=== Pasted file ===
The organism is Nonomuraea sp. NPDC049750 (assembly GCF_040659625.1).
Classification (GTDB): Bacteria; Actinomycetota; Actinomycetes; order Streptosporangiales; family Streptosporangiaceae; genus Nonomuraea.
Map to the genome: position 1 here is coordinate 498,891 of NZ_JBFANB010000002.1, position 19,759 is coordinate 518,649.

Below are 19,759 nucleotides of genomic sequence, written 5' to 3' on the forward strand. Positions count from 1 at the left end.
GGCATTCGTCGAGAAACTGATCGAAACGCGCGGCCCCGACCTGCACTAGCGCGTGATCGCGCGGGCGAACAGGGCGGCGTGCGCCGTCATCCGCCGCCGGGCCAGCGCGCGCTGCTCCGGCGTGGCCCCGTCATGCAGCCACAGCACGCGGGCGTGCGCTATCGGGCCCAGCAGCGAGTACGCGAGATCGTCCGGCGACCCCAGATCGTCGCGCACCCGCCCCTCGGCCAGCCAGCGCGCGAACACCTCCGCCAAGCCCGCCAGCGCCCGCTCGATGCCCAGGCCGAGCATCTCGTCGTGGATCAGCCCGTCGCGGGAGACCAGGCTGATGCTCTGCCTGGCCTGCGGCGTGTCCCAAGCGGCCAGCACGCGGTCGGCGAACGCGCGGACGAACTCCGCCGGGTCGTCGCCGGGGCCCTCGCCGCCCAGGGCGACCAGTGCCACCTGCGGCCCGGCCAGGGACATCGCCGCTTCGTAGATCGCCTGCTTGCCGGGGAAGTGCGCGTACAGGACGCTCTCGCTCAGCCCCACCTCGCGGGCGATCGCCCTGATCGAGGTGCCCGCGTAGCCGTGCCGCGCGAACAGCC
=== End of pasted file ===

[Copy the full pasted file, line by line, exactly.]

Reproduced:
The organism is Nonomuraea sp. NPDC049750 (assembly GCF_040659625.1).
Classification (GTDB): Bacteria; Actinomycetota; Actinomycetes; order Streptosporangiales; family Streptosporangiaceae; genus Nonomuraea.
Map to the genome: position 1 here is coordinate 498,891 of NZ_JBFANB010000002.1, position 19,759 is coordinate 518,649.

Below are 19,759 nucleotides of genomic sequence, written 5' to 3' on the forward strand. Positions count from 1 at the left end.
GGCATTCGTCGAGAAACTGATCGAAACGCGCGGCCCCGACCTGCACTAGCGCGTGATCGCGCGGGCGAACAGGGCGGCGTGCGCCGTCATCCGCCGCCGGGCCAGCGCGCGCTGCTCCGGCGTGGCCCCGTCATGCAGCCACAGCACGCGGGCGTGCGCTATCGGGCCCAGCAGCGAGTACGCGAGATCGTCCGGCGACCCCAGATCGTCGCGCACCCGCCCCTCGGCCAGCCAGCGCGCGAACACCTCCGCCAAGCCCGCCAGCGCCCGCTCGATGCCCAGGCCGAGCATCTCGTCGTGGATCAGCCCGTCGCGGGAGACCAGGCTGATGCTCTGCCTGGCCTGCGGCGTGTCCCAAGCGGCCAGCACGCGGTCGGCGAACGCGCGGACGAACTCCGCCGGGTCGTCGCCGGGGCCCTCGCCGCCCAGGGCGACCAGTGCCACCTGCGGCCCGGCCAGGGACATCGCCGCTTCGTAGATCGCCTGCTTGCCGGGGAAGTGCGCGTACAGGACGCTCTCGCTCAGCCCCACCTCGCGGGCGATCGCCCTGATCGAGGTGCCCGCGTAGCCGTGCCGCGCGAACAGCC